We are investigating how variability in regional climate, freshwater inputs, disturbance, and perturbations affect the coastal Everglades ecosystem. Our long term research program focuses on testing the following central idea and hypotheses:
Regional processes mediated by water flow control population and ecosystem level dynamics at any location within the coastal Everglades landscape. This phenomenon is best exemplified in the dynamics of an estuarine oligohaline zone where fresh water draining phosphorus-limited Everglades marshes mixes with water from the more nitrogen-limited coastal ocean.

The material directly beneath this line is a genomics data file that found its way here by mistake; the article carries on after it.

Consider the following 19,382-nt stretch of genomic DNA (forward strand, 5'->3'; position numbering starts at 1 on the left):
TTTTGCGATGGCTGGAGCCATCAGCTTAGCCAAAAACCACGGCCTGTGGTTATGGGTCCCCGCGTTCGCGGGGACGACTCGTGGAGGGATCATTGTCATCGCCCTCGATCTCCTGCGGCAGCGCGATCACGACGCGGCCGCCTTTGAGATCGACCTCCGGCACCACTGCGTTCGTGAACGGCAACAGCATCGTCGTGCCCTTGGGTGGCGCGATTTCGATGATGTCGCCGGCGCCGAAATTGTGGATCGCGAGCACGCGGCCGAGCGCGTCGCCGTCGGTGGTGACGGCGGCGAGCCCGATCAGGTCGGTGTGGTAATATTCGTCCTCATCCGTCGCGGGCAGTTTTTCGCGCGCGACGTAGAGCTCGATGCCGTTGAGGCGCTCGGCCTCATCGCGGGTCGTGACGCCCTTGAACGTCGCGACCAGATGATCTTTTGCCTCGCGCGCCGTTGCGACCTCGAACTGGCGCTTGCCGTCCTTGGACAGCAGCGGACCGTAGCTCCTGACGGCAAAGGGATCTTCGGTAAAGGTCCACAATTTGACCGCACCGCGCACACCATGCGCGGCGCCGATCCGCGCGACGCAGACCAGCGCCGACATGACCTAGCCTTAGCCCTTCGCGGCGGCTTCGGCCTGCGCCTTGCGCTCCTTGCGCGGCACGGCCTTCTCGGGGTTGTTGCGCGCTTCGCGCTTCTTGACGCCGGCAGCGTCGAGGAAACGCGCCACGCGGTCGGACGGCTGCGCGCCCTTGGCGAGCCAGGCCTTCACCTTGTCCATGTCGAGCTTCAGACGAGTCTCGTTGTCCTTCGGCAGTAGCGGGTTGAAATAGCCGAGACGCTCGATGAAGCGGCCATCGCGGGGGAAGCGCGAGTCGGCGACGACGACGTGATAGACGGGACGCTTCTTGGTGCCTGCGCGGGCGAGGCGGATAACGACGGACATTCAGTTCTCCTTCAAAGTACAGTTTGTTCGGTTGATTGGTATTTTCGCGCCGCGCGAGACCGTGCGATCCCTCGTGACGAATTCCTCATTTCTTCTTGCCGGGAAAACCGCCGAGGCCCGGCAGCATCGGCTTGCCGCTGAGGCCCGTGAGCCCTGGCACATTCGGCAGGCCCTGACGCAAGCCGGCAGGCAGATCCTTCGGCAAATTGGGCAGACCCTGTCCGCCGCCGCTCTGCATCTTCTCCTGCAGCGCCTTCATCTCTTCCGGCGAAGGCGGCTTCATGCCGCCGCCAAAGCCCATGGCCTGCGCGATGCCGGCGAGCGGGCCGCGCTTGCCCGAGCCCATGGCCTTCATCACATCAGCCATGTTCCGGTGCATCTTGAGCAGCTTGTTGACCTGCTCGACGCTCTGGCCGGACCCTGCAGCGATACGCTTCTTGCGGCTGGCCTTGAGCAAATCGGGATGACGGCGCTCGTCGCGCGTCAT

Hypothesis 1: In nutrient-poor coastal systems, long-term changes in the quantity or quality of organic matter inputs will exert strong and direct controls on estuarine productivity, because inorganic nutrients are at such low levels.
Hypothesis 2: Interannual and long-term changes in freshwater flow controls the magnitude of nutrients and organic matter inputs to the estuarine zone, while ecological processes in the freshwater marsh and coastal ocean control the quality and characteristics of those inputs.
Hypothesis 3: Long-term changes in freshwater flow (primarily manifest through management and Everglades restoration) will interact with long-term changes in the climatic and disturbance (sea level rise, hurricanes, fires) regimes to modify ecological pattern and process across coastal landscapes.